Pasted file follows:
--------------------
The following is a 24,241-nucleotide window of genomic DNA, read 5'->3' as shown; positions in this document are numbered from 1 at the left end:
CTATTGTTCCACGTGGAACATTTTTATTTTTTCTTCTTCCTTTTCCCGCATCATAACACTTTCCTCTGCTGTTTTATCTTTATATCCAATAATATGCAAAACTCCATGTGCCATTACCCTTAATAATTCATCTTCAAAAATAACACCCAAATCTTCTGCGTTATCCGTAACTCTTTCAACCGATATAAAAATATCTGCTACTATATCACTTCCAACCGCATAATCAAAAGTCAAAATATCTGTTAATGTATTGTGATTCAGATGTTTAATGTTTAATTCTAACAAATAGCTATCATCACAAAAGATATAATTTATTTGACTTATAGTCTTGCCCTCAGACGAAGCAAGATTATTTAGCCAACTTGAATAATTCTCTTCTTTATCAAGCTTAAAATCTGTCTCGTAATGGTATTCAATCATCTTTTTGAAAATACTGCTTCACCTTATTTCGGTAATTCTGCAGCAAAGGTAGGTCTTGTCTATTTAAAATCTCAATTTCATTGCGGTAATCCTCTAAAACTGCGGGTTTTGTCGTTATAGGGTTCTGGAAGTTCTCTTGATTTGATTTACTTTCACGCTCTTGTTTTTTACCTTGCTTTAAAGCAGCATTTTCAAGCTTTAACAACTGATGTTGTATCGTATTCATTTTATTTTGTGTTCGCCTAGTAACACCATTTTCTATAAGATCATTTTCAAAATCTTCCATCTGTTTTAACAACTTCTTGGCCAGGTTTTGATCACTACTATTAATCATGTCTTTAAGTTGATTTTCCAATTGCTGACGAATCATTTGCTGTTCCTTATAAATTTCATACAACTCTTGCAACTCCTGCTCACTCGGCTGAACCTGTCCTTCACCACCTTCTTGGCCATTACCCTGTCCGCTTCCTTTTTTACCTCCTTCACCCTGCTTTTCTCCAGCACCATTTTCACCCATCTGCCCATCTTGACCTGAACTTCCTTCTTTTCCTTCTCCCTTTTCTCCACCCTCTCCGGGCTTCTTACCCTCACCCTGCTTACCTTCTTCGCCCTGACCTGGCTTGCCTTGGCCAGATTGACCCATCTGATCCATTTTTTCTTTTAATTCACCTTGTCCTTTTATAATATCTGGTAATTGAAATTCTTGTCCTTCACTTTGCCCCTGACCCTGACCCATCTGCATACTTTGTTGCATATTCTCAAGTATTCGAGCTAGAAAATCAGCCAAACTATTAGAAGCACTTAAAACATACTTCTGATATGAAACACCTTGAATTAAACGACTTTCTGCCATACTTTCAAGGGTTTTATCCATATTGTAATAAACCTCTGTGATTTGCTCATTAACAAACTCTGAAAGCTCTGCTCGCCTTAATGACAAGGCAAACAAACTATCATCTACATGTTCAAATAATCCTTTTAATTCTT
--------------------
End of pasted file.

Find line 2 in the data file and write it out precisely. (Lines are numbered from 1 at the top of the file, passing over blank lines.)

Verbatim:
CTATTGTTCCACGTGGAACATTTTTATTTTTTCTTCTTCCTTTTCCCGCATCATAACACTTTCCTCTGCTGTTTTATCTTTATATCCAATAATATGCAAAACTCCATGTGCCATTACCCTTAATAATTCATCTTCAAAAATAACACCCAAATCTTCTGCGTTATCCGTAACTCTTTCAACCGATATAAAAATATCTGCTACTATATCACTTCCAACCGCATAATCAAAAGTCAAAATATCTGTTAATGTATTGTGATTCAGATGTTTAATGTTTAATTCTAACAAATAGCTATCATCACAAAAGATATAATTTATTTGACTTATAGTCTTGCCCTCAGACGAAGCAAGATTATTTAGCCAACTTGAATAATTCTCTTCTTTATCAAGCTTAAAATCTGTCTCGTAATGGTATTCAATCATCTTTTTGAAAATACTGCTTCACCTTATTTCGGTAATTCTGCAGCAAAGGTAGGTCTTGTCTATTTAAAATCTCAATTTCATTGCGGTAATCCTCTAAAACTGCGGGTTTTGTCGTTATAGGGTTCTGGAAGTTCTCTTGATTTGATTTACTTTCACGCTCTTGTTTTTTACCTTGCTTTAAAGCAGCATTTTCAAGCTTTAACAACTGATGTTGTATCGTATTCATTTTATTTTGTGTTCGCCTAGTAACACCATTTTCTATAAGATCATTTTCAAAATCTTCCATCTGTTTTAACAACTTCTTGGCCAGGTTTTGATCACTACTATTAATCATGTCTTTAAGTTGATTTTCCAATTGCTGACGAATCATTTGCTGTTCCTTATAAATTTCATACAACTCTTGCAACTCCTGCTCACTCGGCTGAACCTGTCCTTCACCACCTTCTTGGCCATTACCCTGTCCGCTTCCTTTTTTACCTCCTTCACCCTGCTTTTCTCCAGCACCATTTTCACCCATCTGCCCATCTTGACCTGAACTTCCTTCTTTTCCTTCTCCCTTTTCTCCACCCTCTCCGGGCTTCTTACCCTCACCCTGCTTACCTTCTTCGCCCTGACCTGGCTTGCCTTGGCCAGATTGACCCATCTGATCCATTTTTTCTTTTAATTCACCTTGTCCTTTTATAATATCTGGTAATTGAAATTCTTGTCCTTCACTTTGCCCCTGACCCTGACCCATCTGCATACTTTGTTGCATATTCTCAAGTATTCGAGCTAGAAAATCAGCCAAACTATTAGAAGCACTTAAAACATACTTCTGATATGAAACACCTTGAATTAAACGACTTTCTGCCATACTTTCAAGGGTTTTATCCATATTGTAATAAACCTCTGTGATTTGCTCATTAACAAACTCTGAAAGCTCTGCTCGCCTTAATGACAAGGCAAACAAACTATCATCTACATGTTCAAATAATCCTTTTAATTCTT